The move came as a shock to Lawler, who has owned and managed Porter's Pub since 2001, when he purchased it from Robert Porter. As for the food sales component of the argument, Lawler just can't wrap his head around it, citing an inability to truly be competitive. 
    "We sell our food pretty cheap," Lawler told SoundDiego. "We don't gouge students -- we sell $3 and $5 meals. I'm not going to sell an $8 hamburger. They say food sales are down, but what about the other 15 restaurants they put in around [the pub]? They put in an Asian restaurant right next to us which primarily sells Thai food. Well, guess what? Forty percent of UCSD's students are Asian. And you know what? They told me I can't sell Asian food. I sell sandwiches -- but guess who sells sandwiches now? The Asian restaurant -- and the coffee cart nearby sells sandwiches, too!"
    UCAB chairwoman Claire Maniti dismissed Lawler's claim that he doesn't stand a chance.

    "Centers, which house competing retail interests, have to allow for vendors to retain distinct services and food options," Maniti said. "While there is an Asian-fusion restaurant in the same portion of the campus, this should not significantly affect food sales for Porter's. [The Porter's Pub] menu, which focuses on pub food, should offer the vendor a distinct niche within the spectrum of vendors. Having different menus is better for vendors competing for customers. While a large percentage of UCSD identifies as Asian or Asian-American, this does not mean that Asian-fusion restaurants are going to be more of a draw for Asian students than any other type of vendor. UCSD students eat all over campus."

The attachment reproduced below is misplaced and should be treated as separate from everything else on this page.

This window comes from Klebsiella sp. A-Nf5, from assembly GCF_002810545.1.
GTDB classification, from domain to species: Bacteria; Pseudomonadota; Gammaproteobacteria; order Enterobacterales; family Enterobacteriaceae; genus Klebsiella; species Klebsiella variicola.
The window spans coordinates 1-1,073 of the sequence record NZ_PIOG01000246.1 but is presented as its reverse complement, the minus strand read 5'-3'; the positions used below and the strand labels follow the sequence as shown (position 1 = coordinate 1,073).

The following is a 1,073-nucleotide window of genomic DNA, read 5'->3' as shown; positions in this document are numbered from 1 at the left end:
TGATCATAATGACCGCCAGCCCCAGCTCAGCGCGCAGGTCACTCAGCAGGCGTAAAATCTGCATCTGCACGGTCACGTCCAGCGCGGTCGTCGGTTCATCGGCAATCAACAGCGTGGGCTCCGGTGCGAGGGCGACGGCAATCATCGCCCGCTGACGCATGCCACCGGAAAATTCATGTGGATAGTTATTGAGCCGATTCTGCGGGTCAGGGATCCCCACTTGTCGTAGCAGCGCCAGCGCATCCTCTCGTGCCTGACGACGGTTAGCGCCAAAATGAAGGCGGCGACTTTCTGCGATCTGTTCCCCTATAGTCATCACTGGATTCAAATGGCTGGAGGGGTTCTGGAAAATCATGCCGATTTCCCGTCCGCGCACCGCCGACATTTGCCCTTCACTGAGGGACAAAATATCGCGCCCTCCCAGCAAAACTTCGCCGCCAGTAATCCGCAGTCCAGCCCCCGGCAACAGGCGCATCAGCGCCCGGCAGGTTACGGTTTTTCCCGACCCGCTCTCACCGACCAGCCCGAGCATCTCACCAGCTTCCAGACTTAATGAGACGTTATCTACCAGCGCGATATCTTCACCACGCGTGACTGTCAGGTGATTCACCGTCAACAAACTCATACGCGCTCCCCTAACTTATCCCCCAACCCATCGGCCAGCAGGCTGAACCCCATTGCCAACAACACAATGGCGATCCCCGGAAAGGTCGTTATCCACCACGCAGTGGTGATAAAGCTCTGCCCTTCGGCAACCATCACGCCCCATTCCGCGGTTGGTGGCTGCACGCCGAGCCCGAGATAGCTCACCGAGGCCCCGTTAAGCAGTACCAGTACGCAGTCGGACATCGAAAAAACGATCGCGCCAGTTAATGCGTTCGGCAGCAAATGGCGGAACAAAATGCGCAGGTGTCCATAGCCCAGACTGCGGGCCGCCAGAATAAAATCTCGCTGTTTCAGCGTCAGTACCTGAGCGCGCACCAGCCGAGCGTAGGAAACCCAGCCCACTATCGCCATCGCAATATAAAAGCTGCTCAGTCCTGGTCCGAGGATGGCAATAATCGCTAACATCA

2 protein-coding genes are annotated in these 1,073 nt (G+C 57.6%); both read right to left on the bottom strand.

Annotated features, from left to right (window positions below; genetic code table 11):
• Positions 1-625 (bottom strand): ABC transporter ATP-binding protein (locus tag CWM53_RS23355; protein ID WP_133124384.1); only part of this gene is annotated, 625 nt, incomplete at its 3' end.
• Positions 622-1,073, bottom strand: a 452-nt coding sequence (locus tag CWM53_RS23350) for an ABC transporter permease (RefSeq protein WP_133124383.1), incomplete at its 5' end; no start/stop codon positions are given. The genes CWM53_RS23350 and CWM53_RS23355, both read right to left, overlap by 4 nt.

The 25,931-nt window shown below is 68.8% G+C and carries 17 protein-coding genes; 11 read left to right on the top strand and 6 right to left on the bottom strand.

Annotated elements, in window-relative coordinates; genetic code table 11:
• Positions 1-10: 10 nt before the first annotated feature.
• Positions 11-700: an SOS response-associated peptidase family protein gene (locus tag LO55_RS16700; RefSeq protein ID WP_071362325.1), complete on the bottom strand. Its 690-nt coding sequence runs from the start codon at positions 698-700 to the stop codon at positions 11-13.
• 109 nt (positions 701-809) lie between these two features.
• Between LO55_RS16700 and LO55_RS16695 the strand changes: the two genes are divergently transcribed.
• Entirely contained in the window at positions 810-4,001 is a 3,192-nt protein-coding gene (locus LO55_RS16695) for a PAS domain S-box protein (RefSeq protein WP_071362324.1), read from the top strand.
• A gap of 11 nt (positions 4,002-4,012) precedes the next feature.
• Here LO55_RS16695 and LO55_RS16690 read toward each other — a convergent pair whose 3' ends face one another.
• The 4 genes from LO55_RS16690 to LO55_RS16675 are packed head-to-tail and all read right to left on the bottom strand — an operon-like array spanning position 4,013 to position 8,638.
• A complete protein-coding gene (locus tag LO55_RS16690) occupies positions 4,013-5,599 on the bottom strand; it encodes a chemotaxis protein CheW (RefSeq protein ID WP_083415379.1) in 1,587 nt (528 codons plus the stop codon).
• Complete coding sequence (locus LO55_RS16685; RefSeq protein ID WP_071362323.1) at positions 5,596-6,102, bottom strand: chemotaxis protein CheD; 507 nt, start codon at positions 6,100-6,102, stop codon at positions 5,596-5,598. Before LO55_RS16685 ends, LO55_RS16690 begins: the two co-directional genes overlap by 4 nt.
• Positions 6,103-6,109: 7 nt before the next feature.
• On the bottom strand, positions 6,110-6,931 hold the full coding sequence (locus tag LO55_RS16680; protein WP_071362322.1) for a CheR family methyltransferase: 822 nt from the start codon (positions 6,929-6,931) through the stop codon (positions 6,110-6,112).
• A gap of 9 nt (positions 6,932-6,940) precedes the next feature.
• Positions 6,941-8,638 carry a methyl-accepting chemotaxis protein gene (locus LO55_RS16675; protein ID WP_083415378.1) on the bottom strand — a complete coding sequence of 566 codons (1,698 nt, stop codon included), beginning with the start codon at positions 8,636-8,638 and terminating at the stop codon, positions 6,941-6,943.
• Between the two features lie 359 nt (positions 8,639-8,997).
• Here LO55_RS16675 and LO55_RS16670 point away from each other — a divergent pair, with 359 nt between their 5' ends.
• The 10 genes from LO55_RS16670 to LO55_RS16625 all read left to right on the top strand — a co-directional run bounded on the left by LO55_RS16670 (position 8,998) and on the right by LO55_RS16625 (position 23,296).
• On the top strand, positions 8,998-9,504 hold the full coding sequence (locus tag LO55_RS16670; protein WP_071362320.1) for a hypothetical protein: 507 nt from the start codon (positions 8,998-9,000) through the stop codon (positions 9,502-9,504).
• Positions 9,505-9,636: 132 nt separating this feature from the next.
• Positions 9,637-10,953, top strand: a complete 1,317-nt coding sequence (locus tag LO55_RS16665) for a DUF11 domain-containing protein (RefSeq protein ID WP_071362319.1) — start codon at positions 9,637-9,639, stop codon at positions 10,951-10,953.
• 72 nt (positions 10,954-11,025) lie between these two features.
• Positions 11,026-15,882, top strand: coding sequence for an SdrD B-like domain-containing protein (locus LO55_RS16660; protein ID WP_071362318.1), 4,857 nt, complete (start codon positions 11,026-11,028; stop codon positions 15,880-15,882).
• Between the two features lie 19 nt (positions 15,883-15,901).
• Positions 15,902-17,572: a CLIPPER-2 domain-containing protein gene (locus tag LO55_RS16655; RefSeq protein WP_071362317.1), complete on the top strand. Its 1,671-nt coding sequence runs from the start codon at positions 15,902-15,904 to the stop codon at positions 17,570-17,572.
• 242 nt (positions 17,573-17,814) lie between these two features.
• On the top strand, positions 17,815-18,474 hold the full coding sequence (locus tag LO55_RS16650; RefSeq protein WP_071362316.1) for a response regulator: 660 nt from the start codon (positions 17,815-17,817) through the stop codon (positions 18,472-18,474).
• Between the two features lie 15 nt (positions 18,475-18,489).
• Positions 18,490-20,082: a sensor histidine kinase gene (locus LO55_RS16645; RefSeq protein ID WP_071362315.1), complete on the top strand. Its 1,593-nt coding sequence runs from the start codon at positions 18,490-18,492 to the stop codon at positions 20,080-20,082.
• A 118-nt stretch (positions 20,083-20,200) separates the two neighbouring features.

But food sales are just one part of the issue. According to the UCSD statement, 31 student events have been held at Porter's Pub in 2014, which they consider to be inadequate pursuant to the current lease agreement. Lawler provided a calendar showing that the pub has hosted at least 56 student events last year. He said that number also doesn't take into account the numerous events not listed on the calendar.

    "The lease requires me to do 12 shows a month -- and we have yet to meet that requirement," Lawler said. "And it's because we leave room for students to use the venue. I turn away business to make sure we have room for the students. And there's a lot of stuff going on at Porter's that doesn't even make it on the calendar. We got a wine society that meets there, the UCSD Brew Club, the Board Games Club, the Koalas meet there -- everyone meets there! It's the place to go on campus."
    Maniti offered an explanation for the vast discrepancy between the number of events Lawler listed and the number they specified in their official statement.